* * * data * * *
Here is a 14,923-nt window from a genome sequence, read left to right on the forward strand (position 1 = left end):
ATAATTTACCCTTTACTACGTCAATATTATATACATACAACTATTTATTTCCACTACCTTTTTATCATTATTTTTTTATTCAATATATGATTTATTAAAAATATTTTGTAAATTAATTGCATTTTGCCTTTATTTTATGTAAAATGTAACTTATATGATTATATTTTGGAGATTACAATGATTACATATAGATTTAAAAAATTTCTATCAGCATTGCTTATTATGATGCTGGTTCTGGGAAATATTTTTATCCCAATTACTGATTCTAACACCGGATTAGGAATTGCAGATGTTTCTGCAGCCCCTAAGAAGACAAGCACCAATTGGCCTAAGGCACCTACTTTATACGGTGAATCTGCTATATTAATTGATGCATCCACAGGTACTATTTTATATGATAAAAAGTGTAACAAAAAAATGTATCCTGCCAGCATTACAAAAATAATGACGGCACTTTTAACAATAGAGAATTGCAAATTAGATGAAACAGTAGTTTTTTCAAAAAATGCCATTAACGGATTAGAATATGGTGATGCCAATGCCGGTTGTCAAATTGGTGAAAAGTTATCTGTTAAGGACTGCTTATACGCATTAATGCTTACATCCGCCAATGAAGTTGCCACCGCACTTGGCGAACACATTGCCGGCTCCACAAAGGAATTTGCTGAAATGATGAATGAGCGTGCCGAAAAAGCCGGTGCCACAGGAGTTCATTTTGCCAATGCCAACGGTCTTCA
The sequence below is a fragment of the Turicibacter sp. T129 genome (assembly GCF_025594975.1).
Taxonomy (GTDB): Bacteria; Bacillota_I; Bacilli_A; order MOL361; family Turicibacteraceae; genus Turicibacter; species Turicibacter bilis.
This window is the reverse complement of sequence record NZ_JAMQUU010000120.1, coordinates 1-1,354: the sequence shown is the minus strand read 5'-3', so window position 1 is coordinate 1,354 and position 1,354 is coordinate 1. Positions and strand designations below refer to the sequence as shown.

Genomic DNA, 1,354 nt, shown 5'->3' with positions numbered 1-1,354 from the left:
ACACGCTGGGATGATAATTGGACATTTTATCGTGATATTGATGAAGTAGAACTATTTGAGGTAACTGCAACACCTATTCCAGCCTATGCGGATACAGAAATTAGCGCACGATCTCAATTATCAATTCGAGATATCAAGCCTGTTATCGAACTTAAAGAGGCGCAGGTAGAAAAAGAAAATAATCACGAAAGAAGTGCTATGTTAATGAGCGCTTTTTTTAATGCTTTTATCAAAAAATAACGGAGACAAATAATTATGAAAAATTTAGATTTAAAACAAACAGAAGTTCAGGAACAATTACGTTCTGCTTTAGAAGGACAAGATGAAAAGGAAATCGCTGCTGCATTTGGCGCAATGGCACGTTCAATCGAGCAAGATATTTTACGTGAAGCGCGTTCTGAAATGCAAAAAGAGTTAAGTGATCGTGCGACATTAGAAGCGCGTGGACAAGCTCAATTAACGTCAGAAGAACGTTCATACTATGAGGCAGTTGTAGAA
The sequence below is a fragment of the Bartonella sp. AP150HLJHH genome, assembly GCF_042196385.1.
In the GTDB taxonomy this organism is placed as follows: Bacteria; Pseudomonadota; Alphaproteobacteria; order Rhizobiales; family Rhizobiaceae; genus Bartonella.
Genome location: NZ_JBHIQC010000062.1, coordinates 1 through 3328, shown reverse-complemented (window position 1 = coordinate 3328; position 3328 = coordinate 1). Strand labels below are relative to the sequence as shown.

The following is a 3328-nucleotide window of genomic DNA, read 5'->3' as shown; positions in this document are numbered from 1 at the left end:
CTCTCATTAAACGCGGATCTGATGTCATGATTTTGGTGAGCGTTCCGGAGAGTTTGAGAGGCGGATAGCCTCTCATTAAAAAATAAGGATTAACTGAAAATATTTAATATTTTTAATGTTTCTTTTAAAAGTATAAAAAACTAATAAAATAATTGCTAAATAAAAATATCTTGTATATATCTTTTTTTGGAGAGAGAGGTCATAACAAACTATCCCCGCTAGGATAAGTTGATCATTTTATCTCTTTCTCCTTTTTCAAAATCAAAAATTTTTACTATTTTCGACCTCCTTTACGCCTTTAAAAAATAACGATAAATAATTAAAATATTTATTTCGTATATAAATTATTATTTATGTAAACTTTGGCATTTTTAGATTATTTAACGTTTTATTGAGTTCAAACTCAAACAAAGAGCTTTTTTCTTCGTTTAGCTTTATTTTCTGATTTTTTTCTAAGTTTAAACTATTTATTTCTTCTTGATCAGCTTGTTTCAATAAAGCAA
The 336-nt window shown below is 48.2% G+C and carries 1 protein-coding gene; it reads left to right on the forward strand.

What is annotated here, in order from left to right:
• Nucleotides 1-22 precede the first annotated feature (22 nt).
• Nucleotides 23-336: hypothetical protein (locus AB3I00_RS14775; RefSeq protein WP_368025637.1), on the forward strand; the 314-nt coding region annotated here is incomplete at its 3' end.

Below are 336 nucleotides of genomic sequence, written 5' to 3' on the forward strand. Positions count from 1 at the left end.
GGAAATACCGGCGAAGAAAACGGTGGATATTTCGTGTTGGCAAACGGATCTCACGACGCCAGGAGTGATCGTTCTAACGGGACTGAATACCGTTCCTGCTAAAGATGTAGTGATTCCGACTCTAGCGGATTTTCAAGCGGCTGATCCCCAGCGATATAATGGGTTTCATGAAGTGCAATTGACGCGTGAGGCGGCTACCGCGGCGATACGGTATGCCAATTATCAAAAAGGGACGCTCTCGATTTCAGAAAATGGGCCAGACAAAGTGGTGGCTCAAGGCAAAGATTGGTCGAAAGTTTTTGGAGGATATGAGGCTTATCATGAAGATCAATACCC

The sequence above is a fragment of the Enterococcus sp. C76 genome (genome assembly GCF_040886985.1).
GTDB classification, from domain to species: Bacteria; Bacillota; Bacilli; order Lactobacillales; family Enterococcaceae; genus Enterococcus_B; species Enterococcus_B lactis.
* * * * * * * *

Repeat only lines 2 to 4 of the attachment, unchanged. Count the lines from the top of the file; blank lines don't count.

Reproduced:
ATAATTTACCCTTTACTACGTCAATATTATATACATACAACTATTTATTTCCACTACCTTTTTATCATTATTTTTTTATTCAATATATGATTTATTAAAAATATTTTGTAAATTAATTGCATTTTGCCTTTATTTTATGTAAAATGTAACTTATATGATTATATTTTGGAGATTACAATGATTACATATAGATTTAAAAAATTTCTATCAGCATTGCTTATTATGATGCTGGTTCTGGGAAATATTTTTATCCCAATTACTGATTCTAACACCGGATTAGGAATTGCAGATGTTTCTGCAGCCCCTAAGAAGACAAGCACCAATTGGCCTAAGGCACCTACTTTATACGGTGAATCTGCTATATTAATTGATGCATCCACAGGTACTATTTTATATGATAAAAAGTGTAACAAAAAAATGTATCCTGCCAGCATTACAAAAATAATGACGGCACTTTTAACAATAGAGAATTGCAAATTAGATGAAACAGTAGTTTTTTCAAAAAATGCCATTAACGGATTAGAATATGGTGATGCCAATGCCGGTTGTCAAATTGGTGAAAAGTTATCTGTTAAGGACTGCTTATACGCATTAATGCTTACATCCGCCAATGAAGTTGCCACCGCACTTGGCGAACACATTGCCGGCTCCACAAAGGAATTTGCTGAAATGATGAATGAGCGTGCCGAAAAAGCCGGTGCCACAGGAGTTCATTTTGCCAATGCCAACGGTCTTCA
The sequence below is a fragment of the Turicibacter sp. T129 genome (assembly GCF_025594975.1).
Taxonomy (GTDB): Bacteria; Bacillota_I; Bacilli_A; order MOL361; family Turicibacteraceae; genus Turicibacter; species Turicibacter bilis.